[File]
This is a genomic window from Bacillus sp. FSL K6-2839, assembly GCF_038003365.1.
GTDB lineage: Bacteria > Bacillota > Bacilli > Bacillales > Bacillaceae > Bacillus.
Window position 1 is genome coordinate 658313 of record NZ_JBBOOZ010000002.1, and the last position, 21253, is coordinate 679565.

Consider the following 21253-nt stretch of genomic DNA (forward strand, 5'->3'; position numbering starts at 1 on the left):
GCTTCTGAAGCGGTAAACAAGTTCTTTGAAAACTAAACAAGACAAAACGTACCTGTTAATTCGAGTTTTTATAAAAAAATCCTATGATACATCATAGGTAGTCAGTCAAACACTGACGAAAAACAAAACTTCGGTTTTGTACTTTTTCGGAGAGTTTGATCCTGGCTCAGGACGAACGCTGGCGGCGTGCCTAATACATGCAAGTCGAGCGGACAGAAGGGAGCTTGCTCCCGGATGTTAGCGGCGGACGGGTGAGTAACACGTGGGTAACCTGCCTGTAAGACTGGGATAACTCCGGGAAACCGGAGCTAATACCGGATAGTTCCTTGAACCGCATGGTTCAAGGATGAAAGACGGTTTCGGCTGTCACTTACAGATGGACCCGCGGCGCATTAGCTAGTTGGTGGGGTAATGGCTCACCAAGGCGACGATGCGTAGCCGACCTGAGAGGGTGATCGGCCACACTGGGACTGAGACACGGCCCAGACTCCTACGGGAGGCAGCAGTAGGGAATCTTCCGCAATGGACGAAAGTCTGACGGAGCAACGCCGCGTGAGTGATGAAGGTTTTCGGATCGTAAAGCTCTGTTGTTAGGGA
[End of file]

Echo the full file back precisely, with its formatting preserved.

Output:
This is a genomic window from Bacillus sp. FSL K6-2839, assembly GCF_038003365.1.
GTDB lineage: Bacteria > Bacillota > Bacilli > Bacillales > Bacillaceae > Bacillus.
Window position 1 is genome coordinate 658313 of record NZ_JBBOOZ010000002.1, and the last position, 21253, is coordinate 679565.

Consider the following 21253-nt stretch of genomic DNA (forward strand, 5'->3'; position numbering starts at 1 on the left):
GCTTCTGAAGCGGTAAACAAGTTCTTTGAAAACTAAACAAGACAAAACGTACCTGTTAATTCGAGTTTTTATAAAAAAATCCTATGATACATCATAGGTAGTCAGTCAAACACTGACGAAAAACAAAACTTCGGTTTTGTACTTTTTCGGAGAGTTTGATCCTGGCTCAGGACGAACGCTGGCGGCGTGCCTAATACATGCAAGTCGAGCGGACAGAAGGGAGCTTGCTCCCGGATGTTAGCGGCGGACGGGTGAGTAACACGTGGGTAACCTGCCTGTAAGACTGGGATAACTCCGGGAAACCGGAGCTAATACCGGATAGTTCCTTGAACCGCATGGTTCAAGGATGAAAGACGGTTTCGGCTGTCACTTACAGATGGACCCGCGGCGCATTAGCTAGTTGGTGGGGTAATGGCTCACCAAGGCGACGATGCGTAGCCGACCTGAGAGGGTGATCGGCCACACTGGGACTGAGACACGGCCCAGACTCCTACGGGAGGCAGCAGTAGGGAATCTTCCGCAATGGACGAAAGTCTGACGGAGCAACGCCGCGTGAGTGATGAAGGTTTTCGGATCGTAAAGCTCTGTTGTTAGGGA